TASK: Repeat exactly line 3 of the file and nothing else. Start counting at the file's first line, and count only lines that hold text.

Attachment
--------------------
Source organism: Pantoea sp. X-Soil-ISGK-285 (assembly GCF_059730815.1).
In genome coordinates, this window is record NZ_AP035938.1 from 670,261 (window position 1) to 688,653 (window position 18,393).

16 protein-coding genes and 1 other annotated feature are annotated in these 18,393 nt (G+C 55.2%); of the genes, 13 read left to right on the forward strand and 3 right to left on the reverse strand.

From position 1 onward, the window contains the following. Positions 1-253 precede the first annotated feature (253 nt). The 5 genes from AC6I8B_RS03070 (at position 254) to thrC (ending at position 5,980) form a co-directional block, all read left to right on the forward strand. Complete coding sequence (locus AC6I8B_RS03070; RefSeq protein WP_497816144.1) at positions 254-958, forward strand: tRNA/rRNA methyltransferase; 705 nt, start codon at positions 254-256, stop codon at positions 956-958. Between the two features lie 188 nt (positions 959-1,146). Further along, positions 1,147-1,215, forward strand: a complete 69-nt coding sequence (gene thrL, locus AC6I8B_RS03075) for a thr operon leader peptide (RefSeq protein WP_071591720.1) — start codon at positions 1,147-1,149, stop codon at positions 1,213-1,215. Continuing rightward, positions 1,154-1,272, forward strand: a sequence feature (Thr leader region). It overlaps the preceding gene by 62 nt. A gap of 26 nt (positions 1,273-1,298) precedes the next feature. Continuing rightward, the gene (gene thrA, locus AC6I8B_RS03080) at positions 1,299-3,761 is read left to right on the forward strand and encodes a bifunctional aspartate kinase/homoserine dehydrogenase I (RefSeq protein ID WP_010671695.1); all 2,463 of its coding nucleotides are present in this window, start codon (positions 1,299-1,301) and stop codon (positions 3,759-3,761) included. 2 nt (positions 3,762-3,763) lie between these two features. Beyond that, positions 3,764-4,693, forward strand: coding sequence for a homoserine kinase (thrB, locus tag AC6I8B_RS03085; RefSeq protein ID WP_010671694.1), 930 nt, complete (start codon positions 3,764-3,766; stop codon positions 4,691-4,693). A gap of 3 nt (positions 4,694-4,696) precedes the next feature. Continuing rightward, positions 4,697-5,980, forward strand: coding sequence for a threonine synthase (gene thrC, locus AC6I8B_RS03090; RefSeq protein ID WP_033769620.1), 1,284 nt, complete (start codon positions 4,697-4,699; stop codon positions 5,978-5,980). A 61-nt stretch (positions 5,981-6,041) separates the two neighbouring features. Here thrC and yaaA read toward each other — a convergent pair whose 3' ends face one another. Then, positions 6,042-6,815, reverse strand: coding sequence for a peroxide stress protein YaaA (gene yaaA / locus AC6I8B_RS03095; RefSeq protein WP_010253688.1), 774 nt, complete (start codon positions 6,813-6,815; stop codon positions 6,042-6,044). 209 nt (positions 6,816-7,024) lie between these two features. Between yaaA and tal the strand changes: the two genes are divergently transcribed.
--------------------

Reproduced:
16 protein-coding genes and 1 other annotated feature are annotated in these 18,393 nt (G+C 55.2%); of the genes, 13 read left to right on the forward strand and 3 right to left on the reverse strand.